Today Centers for Disease Control and Prevention (CDC) Director Rochelle Walensky, MD, MPH, confirmed nine US cases of monkeypox, all in men who have sex with men (MSM).
Cases have been confirmed in Massachusetts, Florida, Utah, Washington, California, Virginia and New York.
Walensky said some of the patients had recently traveled to countries experiencing monkeypox outbreaks, while others did not, suggesting community spread may be at play in the United States.
"While some groups may have a greater chance of exposure right now, infectious diseases do not care about state or international borders," she said. "They're not contained within social networks, and the risk of exposure is not limited to any one particular group."
Walensky said current tests used to detect orthopoxviruses are to be trusted in these outbreaks, and the country has adequate supply of Bavarian Nordic's smallpox/monkeypox vaccine, called Jynneos in this country, to vaccinate close contacts of people who have monkeypox.
"The US has the resources we need to help us respond to monkeypox in this country right now. We've been preparing for this type of outbreak for decades," she said.
"CDC has mechanisms in place to move these products around the country so that they can be used for prevention or treatment for people who may benefit, wherever they may be."
WHO issues advice for MSM
As clusters of monkeypox cases continue to grow in countries outside of West and Central Africa, the World Health Organization (WHO) late yesterday published public health advice aimed at MSM.
"It is important to note that the risk of monkeypox is not limited to men who have sex with men. Anyone who has close contact with someone who is infectious is at risk," the WHO said. "However, given that the virus is being identified in these communities, learning about monkeypox will help ensure that as few people as possible are affected and that the outbreak can be stopped."
Though not all of the more than 200 cases so far confirmed worldwide are occurring in MSM, the WHO warns that these communities are seeing cases spread through close physical contact. Monkeypox is being spread through skin-to skin contact, including kissing, oral sex, and penetrative sex, the WHO said.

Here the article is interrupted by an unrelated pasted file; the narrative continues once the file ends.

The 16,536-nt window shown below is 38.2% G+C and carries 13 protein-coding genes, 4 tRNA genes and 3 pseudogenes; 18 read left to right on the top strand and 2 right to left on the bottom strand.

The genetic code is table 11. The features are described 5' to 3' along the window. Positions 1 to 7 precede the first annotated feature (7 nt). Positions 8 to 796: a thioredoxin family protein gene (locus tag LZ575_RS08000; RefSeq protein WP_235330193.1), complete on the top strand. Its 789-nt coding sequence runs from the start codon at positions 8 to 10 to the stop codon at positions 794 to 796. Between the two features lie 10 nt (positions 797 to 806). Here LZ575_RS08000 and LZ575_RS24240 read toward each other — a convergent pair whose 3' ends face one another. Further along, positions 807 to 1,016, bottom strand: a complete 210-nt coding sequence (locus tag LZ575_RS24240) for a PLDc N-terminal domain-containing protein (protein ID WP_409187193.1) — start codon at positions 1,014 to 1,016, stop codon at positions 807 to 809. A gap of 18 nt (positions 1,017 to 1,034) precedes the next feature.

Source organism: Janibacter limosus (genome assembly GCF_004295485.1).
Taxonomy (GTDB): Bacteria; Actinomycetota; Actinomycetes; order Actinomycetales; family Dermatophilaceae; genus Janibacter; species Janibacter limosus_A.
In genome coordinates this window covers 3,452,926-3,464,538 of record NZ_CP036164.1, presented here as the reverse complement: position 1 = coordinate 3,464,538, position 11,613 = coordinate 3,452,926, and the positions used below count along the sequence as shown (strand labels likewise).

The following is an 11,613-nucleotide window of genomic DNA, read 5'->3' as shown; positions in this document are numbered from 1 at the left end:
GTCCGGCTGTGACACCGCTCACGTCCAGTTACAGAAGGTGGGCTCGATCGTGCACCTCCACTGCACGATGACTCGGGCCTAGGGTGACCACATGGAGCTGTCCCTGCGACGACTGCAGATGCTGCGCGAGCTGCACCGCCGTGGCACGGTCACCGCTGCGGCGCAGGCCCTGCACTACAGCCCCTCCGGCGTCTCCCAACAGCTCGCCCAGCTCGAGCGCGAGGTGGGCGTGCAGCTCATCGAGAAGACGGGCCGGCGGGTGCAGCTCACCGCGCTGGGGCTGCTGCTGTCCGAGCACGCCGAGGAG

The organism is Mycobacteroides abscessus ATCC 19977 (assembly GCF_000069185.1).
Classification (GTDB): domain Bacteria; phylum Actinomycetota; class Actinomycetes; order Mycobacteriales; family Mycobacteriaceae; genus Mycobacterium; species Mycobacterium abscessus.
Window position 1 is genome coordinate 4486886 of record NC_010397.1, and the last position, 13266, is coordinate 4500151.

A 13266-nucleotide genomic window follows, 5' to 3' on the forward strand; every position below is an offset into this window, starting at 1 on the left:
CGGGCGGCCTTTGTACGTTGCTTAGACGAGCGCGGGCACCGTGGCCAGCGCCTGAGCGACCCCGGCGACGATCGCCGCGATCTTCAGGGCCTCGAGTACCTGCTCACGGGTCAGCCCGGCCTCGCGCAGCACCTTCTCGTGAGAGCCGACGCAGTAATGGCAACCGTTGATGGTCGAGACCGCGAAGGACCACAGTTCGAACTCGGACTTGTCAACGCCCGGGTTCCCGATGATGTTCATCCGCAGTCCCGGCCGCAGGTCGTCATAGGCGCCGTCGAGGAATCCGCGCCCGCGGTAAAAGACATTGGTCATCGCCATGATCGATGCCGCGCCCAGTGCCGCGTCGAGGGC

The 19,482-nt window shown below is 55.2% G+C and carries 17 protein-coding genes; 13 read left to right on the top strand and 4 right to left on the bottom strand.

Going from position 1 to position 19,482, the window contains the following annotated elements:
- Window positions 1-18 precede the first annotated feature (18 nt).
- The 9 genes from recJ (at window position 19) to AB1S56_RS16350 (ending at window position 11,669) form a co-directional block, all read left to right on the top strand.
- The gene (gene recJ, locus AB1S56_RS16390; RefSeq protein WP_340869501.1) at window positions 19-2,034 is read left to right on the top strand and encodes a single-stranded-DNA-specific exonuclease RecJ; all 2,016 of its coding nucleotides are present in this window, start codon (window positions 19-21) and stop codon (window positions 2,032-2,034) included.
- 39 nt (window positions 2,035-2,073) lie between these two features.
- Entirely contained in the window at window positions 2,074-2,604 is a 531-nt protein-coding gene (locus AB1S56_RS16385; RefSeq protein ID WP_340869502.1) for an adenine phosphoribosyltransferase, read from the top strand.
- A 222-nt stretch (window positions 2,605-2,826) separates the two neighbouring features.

"Stigmatising people because of a disease is never ok. Anyone can get or pass on monkeypox, regardless of their sexuality," the WHO said, urging people to contact a healthcare provider if they experience new symptoms, including a rash, or if they have been in close contact with someone confirmed to have monkeypox.
90 cases now confirmed in UK
Today the UK Health Security Agency (UKHSA) said England confirmed 85 cases of monkeypox, and another 5 cases have been confirmed in Wales, Scotland, and Northern Ireland.
High-risk contacts in the United Kingdom are being asked to stay home and isolate for 21 days if they are feeling well, the UKHSA said. The country has also bought more than 20,000 doses of Imvanex—as Jynneos is called in Britain—which is offered to identified close contacts of those diagnosed with monkeypox to reduce the risk of symptomatic infection.
Imvanex—also known as Imvamune—is about 85% effective in preventing monkeypox.
Yesterday Ahmed Ogwell Ouma of the Africa Centres for Disease Control and Prevention said he was concerned that wealthy nations would begin hoarding the smallpox vaccine, limiting supply available to countries where the virus is endemic.
"The prioritisation is first health workers who are in the frontline, and then the affected communities where the outbreaks are first characterised, before contemplating the general public," Ogwell Ouma said, according to Reuters.
Experts around the world have cautioned against widespread use of the smallpox vaccine, and instead say limited ring vaccination campaigns should be used around clusters of the virus.
Bavarian Nordic said it is able to produce 30 million doses Imvanex annually, more than enough to meet current demand.
In related news, Quebec announced it will begin vaccinating close contacts of 25 confirmed cases by the end of this week.